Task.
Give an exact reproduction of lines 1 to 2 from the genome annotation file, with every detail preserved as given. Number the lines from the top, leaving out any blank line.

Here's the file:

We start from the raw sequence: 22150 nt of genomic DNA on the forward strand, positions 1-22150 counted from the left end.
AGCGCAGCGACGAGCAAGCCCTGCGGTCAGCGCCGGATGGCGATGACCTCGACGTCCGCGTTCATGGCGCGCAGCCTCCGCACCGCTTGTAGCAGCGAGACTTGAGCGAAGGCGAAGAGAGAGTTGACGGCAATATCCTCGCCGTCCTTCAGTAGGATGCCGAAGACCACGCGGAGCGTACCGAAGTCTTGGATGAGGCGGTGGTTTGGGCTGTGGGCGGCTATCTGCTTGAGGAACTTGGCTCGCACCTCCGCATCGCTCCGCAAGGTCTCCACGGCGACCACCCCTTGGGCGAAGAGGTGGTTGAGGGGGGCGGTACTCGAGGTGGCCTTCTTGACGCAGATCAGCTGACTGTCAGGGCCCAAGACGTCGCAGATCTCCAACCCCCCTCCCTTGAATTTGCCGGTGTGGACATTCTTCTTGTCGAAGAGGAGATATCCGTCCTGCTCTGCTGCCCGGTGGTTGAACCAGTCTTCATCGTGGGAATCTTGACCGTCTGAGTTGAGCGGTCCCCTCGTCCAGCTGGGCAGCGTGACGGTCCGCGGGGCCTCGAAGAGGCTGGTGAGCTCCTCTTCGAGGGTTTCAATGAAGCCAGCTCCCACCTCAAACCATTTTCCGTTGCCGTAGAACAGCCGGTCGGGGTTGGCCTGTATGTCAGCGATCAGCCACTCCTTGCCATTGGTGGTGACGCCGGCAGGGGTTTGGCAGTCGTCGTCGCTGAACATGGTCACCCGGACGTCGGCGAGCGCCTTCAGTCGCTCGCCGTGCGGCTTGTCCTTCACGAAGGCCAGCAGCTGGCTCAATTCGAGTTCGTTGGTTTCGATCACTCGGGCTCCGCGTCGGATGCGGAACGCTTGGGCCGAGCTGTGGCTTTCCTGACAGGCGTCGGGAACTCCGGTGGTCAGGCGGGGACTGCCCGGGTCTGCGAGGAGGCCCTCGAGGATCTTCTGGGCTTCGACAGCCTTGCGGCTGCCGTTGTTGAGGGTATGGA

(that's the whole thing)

We start from the raw sequence: 22150 nt of genomic DNA on the forward strand, positions 1-22150 counted from the left end.
AGCGCAGCGACGAGCAAGCCCTGCGGTCAGCGCCGGATGGCGATGACCTCGACGTCCGCGTTCATGGCGCGCAGCCTCCGCACCGCTTGTAGCAGCGAGACTTGAGCGAAGGCGAAGAGAGAGTTGACGGCAATATCCTCGCCGTCCTTCAGTAGGATGCCGAAGACCACGCGGAGCGTACCGAAGTCTTGGATGAGGCGGTGGTTTGGGCTGTGGGCGGCTATCTGCTTGAGGAACTTGGCTCGCACCTCCGCATCGCTCCGCAAGGTCTCCACGGCGACCACCCCTTGGGCGAAGAGGTGGTTGAGGGGGGCGGTACTCGAGGTGGCCTTCTTGACGCAGATCAGCTGACTGTCAGGGCCCAAGACGTCGCAGATCTCCAACCCCCCTCCCTTGAATTTGCCGGTGTGGACATTCTTCTTGTCGAAGAGGAGATATCCGTCCTGCTCTGCTGCCCGGTGGTTGAACCAGTCTTCATCGTGGGAATCTTGACCGTCTGAGTTGAGCGGTCCCCTCGTCCAGCTGGGCAGCGTGACGGTCCGCGGGGCCTCGAAGAGGCTGGTGAGCTCCTCTTCGAGGGTTTCAATGAAGCCAGCTCCCACCTCAAACCATTTTCCGTTGCCGTAGAACAGCCGGTCGGGGTTGGCCTGTATGTCAGCGATCAGCCACTCCTTGCCATTGGTGGTGACGCCGGCAGGGGTTTGGCAGTCGTCGTCGCTGAACATGGTCACCCGGACGTCGGCGAGCGCCTTCAGTCGCTCGCCGTGCGGCTTGTCCTTCACGAAGGCCAGCAGCTGGCTCAATTCGAGTTCGTTGGTTTCGATCACTCGGGCTCCGCGTCGGATGCGGAACGCTTGGGCCGAGCTGTGGCTTTCCTGACAGGCGTCGGGAACTCCGGTGGTCAGGCGGGGACTGCCCGGGTCTGCGAGGAGGCCCTCGAGGATCTTCTGGGCTTCGACAGCCTTGCGGCTGCCGTTGTTGAGGGTATGGA